Animadversion: The Woman In Black – Reviewed by Kamran Jawaid

This post is the unedited version of the review published in our film review column “Animadversion” for Images On Sunday (Dawn Newspaper) on 18th March 2012. The link and scans of the printed version are at the end of the post.


Drowning in Black, the Mystery of Dead Children.

By Mohammad Kamran Jawaid

In his first film post the billion dollar Harry Potter franchise, Daniel Radcliffe still sees ghosts over his shoulders. Unlike Harry, whose affiliation with the lingering dead (practically and metaphorically) were always of a greater number, here in The Woman in Black, he only has two to fend off. One is the gray-scaled, ever-present specter of a veiled woman. The other is a semi-subconscious inkling that this is a continuing Potter film.

For the returning Hammer studios (makers of vintage Dracula), this may well be a disguised blessing. Distributed stateside by CBS Films, The Woman in Black is the studios most commercially successful fare: it has grossed $90 million worldwide on a budget of $13 million.

The fanfare owes one-half to Mr. Radcliffe, and another to the material’s legacy (the film is an adaptation of the 1982 novel, also Britain’s second longest-running play – the first being Agatha Christies The Mousetrap, now in its 60th year).

Another, more-or-less, substantial part of the film’s box-office popularity is the predictability unanimously associated with boo-in-the-dark horror films. This predictability is a facet, as well as an asset, brazenly hugged by director James Watkins (Eden Lake) and screenwriter Jane Goldman (Stardust, Kick Ass).

You know the drill: shadowy apparitions skulk behind Mr. Radcliffe’s back; menacing (and ugly) hand-carved toys abruptly start playing; people in photographs have their eyes scratched off; a vacant rocking chair, um, rocks. If there’s a clue in here, both I (as the audience) and Mr. Radcliffe’s character – Arthur – are damned if we knew what.

The opening scene is a clincher: three young girls are playing tea-party with their toys, when something, invisible to the camera, draws their attention. They leave their play-things, walk quietly to the window, almost hand-in-hand, and jump off.

Years later, Arthur, a mopey young widowed solicitor, is instructed by his owner to close a case. We know Arthur is a wreck with almost suicidal tendencies. At his first on-screen appearance he’s just about ready to cut his wind-pipe off with a shaving blade. He also sees “dead people” – in this case, his wife who died during childbirth. Distinct from the “woman in black”, who he will see much of later in the film, his wife’s otherworldly reflection blooms in vivid shades of white.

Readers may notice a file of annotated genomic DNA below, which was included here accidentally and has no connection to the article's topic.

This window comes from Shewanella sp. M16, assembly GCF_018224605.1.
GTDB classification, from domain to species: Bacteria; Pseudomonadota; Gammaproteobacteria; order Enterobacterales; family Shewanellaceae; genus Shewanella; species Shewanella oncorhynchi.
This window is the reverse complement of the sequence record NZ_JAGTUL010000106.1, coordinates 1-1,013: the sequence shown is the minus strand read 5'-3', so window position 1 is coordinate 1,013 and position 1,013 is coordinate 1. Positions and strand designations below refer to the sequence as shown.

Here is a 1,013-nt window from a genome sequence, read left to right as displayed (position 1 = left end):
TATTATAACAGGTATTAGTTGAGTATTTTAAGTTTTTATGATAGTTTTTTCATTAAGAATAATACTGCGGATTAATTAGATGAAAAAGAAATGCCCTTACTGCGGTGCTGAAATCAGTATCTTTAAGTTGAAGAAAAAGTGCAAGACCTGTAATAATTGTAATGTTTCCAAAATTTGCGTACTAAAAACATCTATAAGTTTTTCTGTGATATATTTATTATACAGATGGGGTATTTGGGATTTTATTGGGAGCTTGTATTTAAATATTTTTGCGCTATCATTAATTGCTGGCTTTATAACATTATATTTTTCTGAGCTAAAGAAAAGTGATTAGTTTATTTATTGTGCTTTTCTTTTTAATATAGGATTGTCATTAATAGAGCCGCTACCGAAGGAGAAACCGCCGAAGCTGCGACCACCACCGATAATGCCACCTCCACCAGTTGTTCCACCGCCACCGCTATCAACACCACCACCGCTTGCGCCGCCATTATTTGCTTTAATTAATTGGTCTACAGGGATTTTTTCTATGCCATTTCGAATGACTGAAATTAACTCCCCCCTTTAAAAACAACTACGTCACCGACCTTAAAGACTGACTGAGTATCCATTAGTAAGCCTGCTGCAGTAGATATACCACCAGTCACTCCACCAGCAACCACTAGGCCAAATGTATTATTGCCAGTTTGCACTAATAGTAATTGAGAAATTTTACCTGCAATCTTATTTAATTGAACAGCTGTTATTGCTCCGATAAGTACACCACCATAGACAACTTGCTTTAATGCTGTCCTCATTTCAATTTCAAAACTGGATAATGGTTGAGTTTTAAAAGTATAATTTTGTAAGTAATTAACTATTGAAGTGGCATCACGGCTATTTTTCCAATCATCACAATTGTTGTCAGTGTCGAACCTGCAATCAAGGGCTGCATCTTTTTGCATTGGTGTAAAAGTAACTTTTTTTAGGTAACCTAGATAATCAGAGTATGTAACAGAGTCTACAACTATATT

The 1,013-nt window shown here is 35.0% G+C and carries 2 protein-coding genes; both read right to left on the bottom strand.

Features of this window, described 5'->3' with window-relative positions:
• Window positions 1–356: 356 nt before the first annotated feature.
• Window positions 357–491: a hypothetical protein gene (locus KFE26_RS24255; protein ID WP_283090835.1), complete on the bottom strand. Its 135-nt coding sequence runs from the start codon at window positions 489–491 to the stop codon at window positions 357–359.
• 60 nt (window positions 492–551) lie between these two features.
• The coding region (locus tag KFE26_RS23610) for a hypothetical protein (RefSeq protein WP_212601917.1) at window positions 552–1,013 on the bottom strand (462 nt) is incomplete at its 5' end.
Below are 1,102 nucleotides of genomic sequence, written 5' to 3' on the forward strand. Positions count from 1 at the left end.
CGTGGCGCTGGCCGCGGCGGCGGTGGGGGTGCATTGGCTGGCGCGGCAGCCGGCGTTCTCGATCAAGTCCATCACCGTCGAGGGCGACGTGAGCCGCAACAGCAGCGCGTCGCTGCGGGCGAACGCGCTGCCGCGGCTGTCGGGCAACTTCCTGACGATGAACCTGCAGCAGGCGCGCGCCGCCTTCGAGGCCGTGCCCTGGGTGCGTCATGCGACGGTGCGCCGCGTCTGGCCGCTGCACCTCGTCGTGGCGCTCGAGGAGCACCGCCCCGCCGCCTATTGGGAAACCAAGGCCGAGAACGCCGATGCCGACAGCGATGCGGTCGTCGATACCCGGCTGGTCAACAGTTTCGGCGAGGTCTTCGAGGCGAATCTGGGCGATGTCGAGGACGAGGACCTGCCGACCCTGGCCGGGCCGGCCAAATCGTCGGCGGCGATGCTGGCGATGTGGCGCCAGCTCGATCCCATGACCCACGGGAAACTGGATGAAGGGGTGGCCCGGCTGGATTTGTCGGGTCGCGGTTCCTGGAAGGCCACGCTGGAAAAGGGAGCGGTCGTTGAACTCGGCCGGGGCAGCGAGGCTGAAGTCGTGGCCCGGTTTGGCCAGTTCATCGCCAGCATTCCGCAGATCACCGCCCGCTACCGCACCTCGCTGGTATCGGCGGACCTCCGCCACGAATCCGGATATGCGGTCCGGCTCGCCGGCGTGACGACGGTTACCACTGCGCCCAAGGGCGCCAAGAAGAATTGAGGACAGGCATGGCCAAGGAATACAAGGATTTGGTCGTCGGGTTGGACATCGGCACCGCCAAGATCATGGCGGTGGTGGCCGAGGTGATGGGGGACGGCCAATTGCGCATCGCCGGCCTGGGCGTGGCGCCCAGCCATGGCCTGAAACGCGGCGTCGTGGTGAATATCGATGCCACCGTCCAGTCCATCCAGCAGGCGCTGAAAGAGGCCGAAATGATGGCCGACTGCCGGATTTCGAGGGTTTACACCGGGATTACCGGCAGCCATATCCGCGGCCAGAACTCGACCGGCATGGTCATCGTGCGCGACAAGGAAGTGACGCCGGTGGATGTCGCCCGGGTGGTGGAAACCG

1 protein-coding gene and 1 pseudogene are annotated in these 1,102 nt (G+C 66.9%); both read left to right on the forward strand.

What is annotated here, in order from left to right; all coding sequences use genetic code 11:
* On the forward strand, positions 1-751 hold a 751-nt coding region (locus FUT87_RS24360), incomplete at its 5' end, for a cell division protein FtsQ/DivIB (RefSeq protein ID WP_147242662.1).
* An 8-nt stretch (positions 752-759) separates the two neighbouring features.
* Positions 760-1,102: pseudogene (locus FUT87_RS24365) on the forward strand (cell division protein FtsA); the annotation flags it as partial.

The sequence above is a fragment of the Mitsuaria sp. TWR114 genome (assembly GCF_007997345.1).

Soon he leaves behind his four-year old (Misha Handley, Mr. Radcliffe’s real god-son) and heads out to a remote town. Although a first-time visitor, Arthur meets unprovoked glares from the towns-folk when he mentions his nature of business: the closing of Eel Marsh House – an off-shore, dust sealed mansion that’s routinely run over by tide.

People on this town have a firm understanding: if Arthur does not leave soon, more of their children will die. The connection, relatively unexplained by the screenplay, is valid. Children do die and the intensity of evil-eyes that Arthur gets increases. Exponentially.

Arthur, now adamant about uncovering the clues, finds helpful refuge with Ciaran Hinds. Hinds is a wealthy landowner with a kooky-wife (an enjoyable Janet McTeer), who still grieves their long-dead son.

The film’s mystery suffocates in its make-shift, very in-your-face, atmosphere. Even though most of it, at least technically, is spot-on. The minimalist cinematography (Tim Maurice-Jones), music (Marco Beltrami), and the mutely colored production design and costumes (Kave Quinn, Keith Madden) carry the Edwardian-era feel to the tee.

And of course there’s Mr. Radcliffe, who owns about every second of every frame – even when his performance is often directed to looking off-screen with a big-eyed, worried/constipated, look (something he mastered quite well as Harry).

The Woman in Black, in its ardent best, works Mr. Radcliffe to a corner. I sincerely hope, for his continued sake in the motion picture business, he accepts a role more contemporary and disparate to his Potter-like image and genre. A supernatural–thriller (though not much of both), is not the way to go right now – but that’s strictly my own perception.

Call it a subconscious fixture if you may. Half the time I expected someone in the film to say, out-loud in craggy a British-accent: “’Aey, I know you…you’re ‘Arry Potter”.

The Woman in Black is currently playing in cinema screens across Pakistan. Rated PG-13, there’s only faux suspense and put-on dramatics here. Move along folks.

The published version can be read at at:

And in the paper, it looks like this:

18-03-2012-Full Page

18-03-2012-The Woman in Black


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